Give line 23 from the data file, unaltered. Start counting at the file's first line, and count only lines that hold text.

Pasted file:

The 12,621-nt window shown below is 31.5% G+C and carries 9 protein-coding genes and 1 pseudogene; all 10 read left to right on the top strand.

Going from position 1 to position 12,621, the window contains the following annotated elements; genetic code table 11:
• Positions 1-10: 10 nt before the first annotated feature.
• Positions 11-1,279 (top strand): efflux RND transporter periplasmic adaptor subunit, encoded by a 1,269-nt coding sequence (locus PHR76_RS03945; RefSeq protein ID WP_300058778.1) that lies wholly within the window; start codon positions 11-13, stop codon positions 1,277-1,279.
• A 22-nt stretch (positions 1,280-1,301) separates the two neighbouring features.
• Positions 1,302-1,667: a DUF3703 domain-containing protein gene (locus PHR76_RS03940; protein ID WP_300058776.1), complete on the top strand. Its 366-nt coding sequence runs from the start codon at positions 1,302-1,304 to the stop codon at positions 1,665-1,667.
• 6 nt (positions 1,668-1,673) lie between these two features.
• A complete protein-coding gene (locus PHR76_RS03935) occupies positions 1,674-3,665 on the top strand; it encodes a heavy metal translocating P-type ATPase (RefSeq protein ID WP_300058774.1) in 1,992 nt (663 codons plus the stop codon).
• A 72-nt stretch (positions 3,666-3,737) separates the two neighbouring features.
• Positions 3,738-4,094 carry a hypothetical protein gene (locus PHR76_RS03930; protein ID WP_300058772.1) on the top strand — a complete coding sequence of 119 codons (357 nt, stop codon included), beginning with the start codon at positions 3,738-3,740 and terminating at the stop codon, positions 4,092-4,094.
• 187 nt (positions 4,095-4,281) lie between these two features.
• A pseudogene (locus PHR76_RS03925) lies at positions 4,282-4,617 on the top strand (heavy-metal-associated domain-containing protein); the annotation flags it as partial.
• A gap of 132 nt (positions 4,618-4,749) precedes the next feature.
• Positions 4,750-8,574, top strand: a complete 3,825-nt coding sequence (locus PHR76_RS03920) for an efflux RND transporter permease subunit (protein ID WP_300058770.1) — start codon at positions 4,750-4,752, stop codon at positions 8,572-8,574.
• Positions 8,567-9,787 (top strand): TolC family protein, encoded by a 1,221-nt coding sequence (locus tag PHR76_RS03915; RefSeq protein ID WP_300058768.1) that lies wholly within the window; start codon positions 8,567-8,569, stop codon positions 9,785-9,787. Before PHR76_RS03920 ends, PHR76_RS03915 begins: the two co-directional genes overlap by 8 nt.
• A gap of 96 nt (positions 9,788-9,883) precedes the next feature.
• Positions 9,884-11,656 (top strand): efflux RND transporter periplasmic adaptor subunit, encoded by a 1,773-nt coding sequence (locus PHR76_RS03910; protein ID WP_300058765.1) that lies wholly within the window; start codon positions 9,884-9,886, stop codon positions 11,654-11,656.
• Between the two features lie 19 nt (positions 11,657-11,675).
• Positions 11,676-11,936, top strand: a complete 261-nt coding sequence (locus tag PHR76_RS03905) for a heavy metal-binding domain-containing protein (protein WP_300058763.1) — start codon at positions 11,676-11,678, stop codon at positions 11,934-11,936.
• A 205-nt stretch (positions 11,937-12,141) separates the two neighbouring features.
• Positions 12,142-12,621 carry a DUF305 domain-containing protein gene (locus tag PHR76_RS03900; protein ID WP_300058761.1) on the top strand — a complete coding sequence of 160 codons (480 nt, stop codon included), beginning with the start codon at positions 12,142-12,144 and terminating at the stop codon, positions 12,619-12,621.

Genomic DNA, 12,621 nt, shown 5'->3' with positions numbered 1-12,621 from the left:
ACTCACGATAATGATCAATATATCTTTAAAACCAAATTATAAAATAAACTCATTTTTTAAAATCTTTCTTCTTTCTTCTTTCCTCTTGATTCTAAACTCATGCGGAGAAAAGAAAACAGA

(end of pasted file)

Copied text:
ACTCACGATAATGATCAATATATCTTTAAAACCAAATTATAAAATAAACTCATTTTTTAAAATCTTTCTTCTTTCTTCTTTCCTCTTGATTCTAAACTCATGCGGAGAAAAGAAAACAGA